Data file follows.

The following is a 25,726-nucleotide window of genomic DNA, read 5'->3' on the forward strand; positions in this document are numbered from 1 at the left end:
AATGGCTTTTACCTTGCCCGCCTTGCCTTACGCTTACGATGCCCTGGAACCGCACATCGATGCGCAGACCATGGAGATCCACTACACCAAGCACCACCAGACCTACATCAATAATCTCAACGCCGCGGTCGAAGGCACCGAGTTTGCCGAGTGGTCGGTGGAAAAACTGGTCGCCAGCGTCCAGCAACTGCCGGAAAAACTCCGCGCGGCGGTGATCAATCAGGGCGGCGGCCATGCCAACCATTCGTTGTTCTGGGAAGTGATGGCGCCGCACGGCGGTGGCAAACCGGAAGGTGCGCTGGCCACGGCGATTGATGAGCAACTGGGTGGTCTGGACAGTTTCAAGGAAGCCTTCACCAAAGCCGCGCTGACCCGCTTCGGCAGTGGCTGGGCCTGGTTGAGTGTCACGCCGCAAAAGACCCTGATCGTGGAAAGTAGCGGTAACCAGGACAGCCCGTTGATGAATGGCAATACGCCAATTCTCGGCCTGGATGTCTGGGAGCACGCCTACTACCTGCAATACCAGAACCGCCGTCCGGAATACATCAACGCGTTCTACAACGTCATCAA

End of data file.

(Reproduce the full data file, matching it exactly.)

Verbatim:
The following is a 25,726-nucleotide window of genomic DNA, read 5'->3' on the forward strand; positions in this document are numbered from 1 at the left end:
AATGGCTTTTACCTTGCCCGCCTTGCCTTACGCTTACGATGCCCTGGAACCGCACATCGATGCGCAGACCATGGAGATCCACTACACCAAGCACCACCAGACCTACATCAATAATCTCAACGCCGCGGTCGAAGGCACCGAGTTTGCCGAGTGGTCGGTGGAAAAACTGGTCGCCAGCGTCCAGCAACTGCCGGAAAAACTCCGCGCGGCGGTGATCAATCAGGGCGGCGGCCATGCCAACCATTCGTTGTTCTGGGAAGTGATGGCGCCGCACGGCGGTGGCAAACCGGAAGGTGCGCTGGCCACGGCGATTGATGAGCAACTGGGTGGTCTGGACAGTTTCAAGGAAGCCTTCACCAAAGCCGCGCTGACCCGCTTCGGCAGTGGCTGGGCCTGGTTGAGTGTCACGCCGCAAAAGACCCTGATCGTGGAAAGTAGCGGTAACCAGGACAGCCCGTTGATGAATGGCAATACGCCAATTCTCGGCCTGGATGTCTGGGAGCACGCCTACTACCTGCAATACCAGAACCGCCGTCCGGAATACATCAACGCGTTCTACAACGTCATCAA